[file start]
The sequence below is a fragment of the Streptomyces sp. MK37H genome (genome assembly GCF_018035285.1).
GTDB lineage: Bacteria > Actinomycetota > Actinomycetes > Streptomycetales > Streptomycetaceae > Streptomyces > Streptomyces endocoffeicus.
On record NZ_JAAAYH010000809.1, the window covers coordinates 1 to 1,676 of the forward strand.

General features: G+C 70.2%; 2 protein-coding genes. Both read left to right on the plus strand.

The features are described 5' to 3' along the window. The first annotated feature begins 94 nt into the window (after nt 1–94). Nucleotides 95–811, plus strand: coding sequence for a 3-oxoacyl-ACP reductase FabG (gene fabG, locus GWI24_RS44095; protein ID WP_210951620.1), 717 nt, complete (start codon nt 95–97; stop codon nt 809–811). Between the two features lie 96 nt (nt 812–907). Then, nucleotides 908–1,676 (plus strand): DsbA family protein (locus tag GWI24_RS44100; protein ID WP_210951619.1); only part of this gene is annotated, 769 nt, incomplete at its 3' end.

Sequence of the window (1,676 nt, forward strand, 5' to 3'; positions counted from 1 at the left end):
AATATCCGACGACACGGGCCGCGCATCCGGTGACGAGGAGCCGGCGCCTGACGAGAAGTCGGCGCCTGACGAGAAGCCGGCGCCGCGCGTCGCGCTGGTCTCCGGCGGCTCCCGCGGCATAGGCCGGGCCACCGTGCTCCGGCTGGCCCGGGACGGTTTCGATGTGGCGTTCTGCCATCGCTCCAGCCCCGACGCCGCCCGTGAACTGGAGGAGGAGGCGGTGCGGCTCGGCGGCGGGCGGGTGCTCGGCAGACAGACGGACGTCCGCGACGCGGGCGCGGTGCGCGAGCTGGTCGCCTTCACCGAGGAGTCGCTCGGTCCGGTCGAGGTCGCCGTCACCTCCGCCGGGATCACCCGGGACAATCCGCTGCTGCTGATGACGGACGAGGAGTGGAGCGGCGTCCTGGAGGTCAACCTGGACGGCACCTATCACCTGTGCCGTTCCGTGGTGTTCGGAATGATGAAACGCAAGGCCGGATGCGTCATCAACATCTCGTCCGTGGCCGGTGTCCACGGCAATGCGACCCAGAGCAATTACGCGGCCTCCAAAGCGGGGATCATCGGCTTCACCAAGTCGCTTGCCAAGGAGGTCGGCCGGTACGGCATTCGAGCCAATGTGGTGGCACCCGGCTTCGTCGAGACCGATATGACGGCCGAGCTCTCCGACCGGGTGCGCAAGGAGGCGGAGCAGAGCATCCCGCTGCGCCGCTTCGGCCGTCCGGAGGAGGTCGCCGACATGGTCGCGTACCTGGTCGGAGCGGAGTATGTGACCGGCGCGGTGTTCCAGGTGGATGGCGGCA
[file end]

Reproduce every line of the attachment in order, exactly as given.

The sequence below is a fragment of the Streptomyces sp. MK37H genome (genome assembly GCF_018035285.1).
GTDB lineage: Bacteria > Actinomycetota > Actinomycetes > Streptomycetales > Streptomycetaceae > Streptomyces > Streptomyces endocoffeicus.
On record NZ_JAAAYH010000809.1, the window covers coordinates 1 to 1,676 of the forward strand.

General features: G+C 70.2%; 2 protein-coding genes. Both read left to right on the plus strand.

The features are described 5' to 3' along the window. The first annotated feature begins 94 nt into the window (after nt 1–94). Nucleotides 95–811, plus strand: coding sequence for a 3-oxoacyl-ACP reductase FabG (gene fabG, locus GWI24_RS44095; protein ID WP_210951620.1), 717 nt, complete (start codon nt 95–97; stop codon nt 809–811). Between the two features lie 96 nt (nt 812–907). Then, nucleotides 908–1,676 (plus strand): DsbA family protein (locus tag GWI24_RS44100; protein ID WP_210951619.1); only part of this gene is annotated, 769 nt, incomplete at its 3' end.

Sequence of the window (1,676 nt, forward strand, 5' to 3'; positions counted from 1 at the left end):
AATATCCGACGACACGGGCCGCGCATCCGGTGACGAGGAGCCGGCGCCTGACGAGAAGTCGGCGCCTGACGAGAAGCCGGCGCCGCGCGTCGCGCTGGTCTCCGGCGGCTCCCGCGGCATAGGCCGGGCCACCGTGCTCCGGCTGGCCCGGGACGGTTTCGATGTGGCGTTCTGCCATCGCTCCAGCCCCGACGCCGCCCGTGAACTGGAGGAGGAGGCGGTGCGGCTCGGCGGCGGGCGGGTGCTCGGCAGACAGACGGACGTCCGCGACGCGGGCGCGGTGCGCGAGCTGGTCGCCTTCACCGAGGAGTCGCTCGGTCCGGTCGAGGTCGCCGTCACCTCCGCCGGGATCACCCGGGACAATCCGCTGCTGCTGATGACGGACGAGGAGTGGAGCGGCGTCCTGGAGGTCAACCTGGACGGCACCTATCACCTGTGCCGTTCCGTGGTGTTCGGAATGATGAAACGCAAGGCCGGATGCGTCATCAACATCTCGTCCGTGGCCGGTGTCCACGGCAATGCGACCCAGAGCAATTACGCGGCCTCCAAAGCGGGGATCATCGGCTTCACCAAGTCGCTTGCCAAGGAGGTCGGCCGGTACGGCATTCGAGCCAATGTGGTGGCACCCGGCTTCGTCGAGACCGATATGACGGCCGAGCTCTCCGACCGGGTGCGCAAGGAGGCGGAGCAGAGCATCCCGCTGCGCCGCTTCGGCCGTCCGGAGGAGGTCGCCGACATGGTCGCGTACCTGGTCGGAGCGGAGTATGTGACCGGCGCGGTGTTCCAGGTGGATGGCGGCA